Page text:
Utah softball player Ally Dickman helped organize a memorial vigil, stage a holiday dinner, arrange a mental health awareness event and coordinate the athletic department’s awards night.

She immersed herself in all those activities, trying to maximize her senior year. Dickman succeeded, and here’s the unexpected payoff: She has raised her batting average by 159 points this season, boosted by a 5-for-5 game Wednesday in an 11-2 win at BYU.

“In sports, performance is always up and down,” she said. “You could put in 100-percent effort every single day and still go 0 for 10. That’s just how softball is; we sign up for a game of failure. But for me, being able to put my effort into things like Crimson Council and and great service events and also academics has been super rewarding, consistently.”

Somehow, worrying more about other stuff improved her softball, or maybe she’s being validated for looking beyond herself and what happens on the diamond. There could be no better snapshot of Dickman’s Ute career than her Friday schedule of walking in a graduation ceremony in the afternoon as a Pac-12 All-Academic athlete and playing a softball game that night – unless maybe she mixed in another project in the morning, completing her work as co-president of the Student-Athlete Advisory Committee.

Utah coach Amy Hogue will find another right fielder and No. 2 batter in the order, but all that Dickman has brought to the athletic department is “a whole lot to replace,” Hogue said.

The softball component alone would make a good story, as a family era is celebrated with Sunday’s Senior Day vs. Oregon (the Utes’ season ends with a series at Oregon State next week). Two sisters from southern California have played for the Utes for eight straight seasons. Kate Dickman finished her career in 2015 as one of the best hitters in school history. Yet to say the pressure of following her sister wouldn’t explain why Ally batted .298 as a freshman, before tailing off the next two years.

She hit only .204 as a junior, when her production in practice served only to make the results in games more frustrating to her and everyone else. “You can't even believe it,” Hogue said, remembering how Dickman's line drives made her dangerous to Utah's pitchers in live scrimmages.

Whether the solution was getting more involved in the SAAC or just relaxing at the plate, Dickman's improvement as a senior has been remarkable. She's batting .363 and leads the team with eight home runs.

UTAH VS. OREGON
At Dumke Family Softball Stadium


Friday, 6 p.m.
Saturday, Noon.
Sunday, 1 p.m.

Her outlook is healthy, as should be expected of the winner of the Wellness Advocate Award, presented during the recent Crimson Carpets Awards honoring Ute student-athletes in 2018-19.

“My career as a whole has been super up and down, I think a lot of that is attributed to to paying too much attention to outside factors and things I can't control,” she said, sitting in the dugout of Dumke Family Softball Stadium. “At the end of last year, I just said all I can focus on is picking good pitches and being in the right mental state, and the outcome will take care of itself.”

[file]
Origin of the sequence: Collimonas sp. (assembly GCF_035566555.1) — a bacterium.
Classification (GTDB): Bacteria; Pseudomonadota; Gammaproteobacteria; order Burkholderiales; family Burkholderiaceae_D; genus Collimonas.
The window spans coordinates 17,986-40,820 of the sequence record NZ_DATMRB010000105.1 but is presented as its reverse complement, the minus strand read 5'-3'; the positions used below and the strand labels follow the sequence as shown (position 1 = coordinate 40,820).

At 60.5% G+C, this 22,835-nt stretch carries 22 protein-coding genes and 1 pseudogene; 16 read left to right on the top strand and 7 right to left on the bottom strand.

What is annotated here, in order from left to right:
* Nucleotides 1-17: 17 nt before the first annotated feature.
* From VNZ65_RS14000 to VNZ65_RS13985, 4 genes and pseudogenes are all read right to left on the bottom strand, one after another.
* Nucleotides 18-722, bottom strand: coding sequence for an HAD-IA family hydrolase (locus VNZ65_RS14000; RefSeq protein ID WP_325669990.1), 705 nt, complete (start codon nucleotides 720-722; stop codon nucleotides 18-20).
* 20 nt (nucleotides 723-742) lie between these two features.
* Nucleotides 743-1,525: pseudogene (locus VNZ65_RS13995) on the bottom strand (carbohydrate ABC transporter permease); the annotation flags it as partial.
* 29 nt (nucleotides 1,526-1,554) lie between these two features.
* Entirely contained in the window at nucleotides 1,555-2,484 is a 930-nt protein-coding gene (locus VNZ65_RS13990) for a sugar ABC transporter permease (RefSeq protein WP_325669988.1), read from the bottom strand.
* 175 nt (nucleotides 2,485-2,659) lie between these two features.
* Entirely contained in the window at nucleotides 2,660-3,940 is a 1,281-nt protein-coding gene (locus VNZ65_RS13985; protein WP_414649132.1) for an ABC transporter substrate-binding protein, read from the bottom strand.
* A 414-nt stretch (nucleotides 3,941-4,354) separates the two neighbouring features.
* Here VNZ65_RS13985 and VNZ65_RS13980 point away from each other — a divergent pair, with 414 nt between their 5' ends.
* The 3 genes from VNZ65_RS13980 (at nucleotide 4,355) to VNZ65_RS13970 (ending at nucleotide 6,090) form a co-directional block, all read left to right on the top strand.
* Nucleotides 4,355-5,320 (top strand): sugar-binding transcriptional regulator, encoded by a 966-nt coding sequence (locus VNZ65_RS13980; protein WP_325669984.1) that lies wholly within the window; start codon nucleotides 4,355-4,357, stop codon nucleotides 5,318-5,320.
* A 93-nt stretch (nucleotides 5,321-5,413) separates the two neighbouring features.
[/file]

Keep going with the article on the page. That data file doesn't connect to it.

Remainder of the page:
Steve C. Wilson | University of Utah Freshman Ally Dickman takes an at-bat against ASU on April 17, 2016 in Salt lake City, UT. A two-time Pac-12 freshman of the week, Dickman has stood out early in her Utah softball career.

So she's thriving this season, while Utah (16-32, 4-14 Pac-12) is tied for seventh place in the nine-team conference. After playing for teams that reached the NCAA Super Regionals in her freshman and sophomore seasons, Dickman has been involved in games that only softball (or baseball) could produce, with its individual and team phases. Imagine collecting four hits and five RBIs in a game at Arizona State, but trudging from the outfield to the dugout after her team allowed nine runs in the seventh inning of an 18-17 defeat. Or driving in her team's only run in a 22-1 home-field loss to Arizona.

That's life in this league.

“I think about that all the time, like why did I choose to go to the best conference in the country,” she said, “and I’m like, that’s so every day I can say I stepped on the field and competed against the best players in the nation and walk away being proud of that.”

Dickman was on base when teammate Alyssa Barrera's grand slam gave Utah a 5-4 win over No. 3 Washington in mid-April. Then came her career-best, five-hit night vs. BYU. Those are indelible memories. So are the SAAC events she has organized: the vigil for track and field athlete Lauren McCluskey, who was killed on campus in October; a Halloween trunk-or-treat event for children prior to a soccer game; the holiday dinner for all of Utah's athletes at the Spence and Cleone Eccles Football Center, while collecting canned goods for charity; the Crimson Carpet Awards, as she procured ESPN's Holly Rowe as the emcee; and bringing the Dam Worth It initiative to the campus with mental health presentations to athletes and athletic department staff members.

That’s biting off a lot. Dickman had help, but she was a driving force of it all. “She always wants to be so involved, always pushing to do more, always trying to come up with new ideas,” said Ute gymnast Shannon McNatt, the SAAC co-president. “It’s been incredible to have her by my side this whole year. She has so much heart and passion for everything she does.”

After next week’s season-ending series, Dickman have to refocus her efforts. She’ll go home to California and look for work in an organization such as a nonprofit group that needs fund-raising and event planning. Dickman will miss softball, but she’s sure to find another outlet.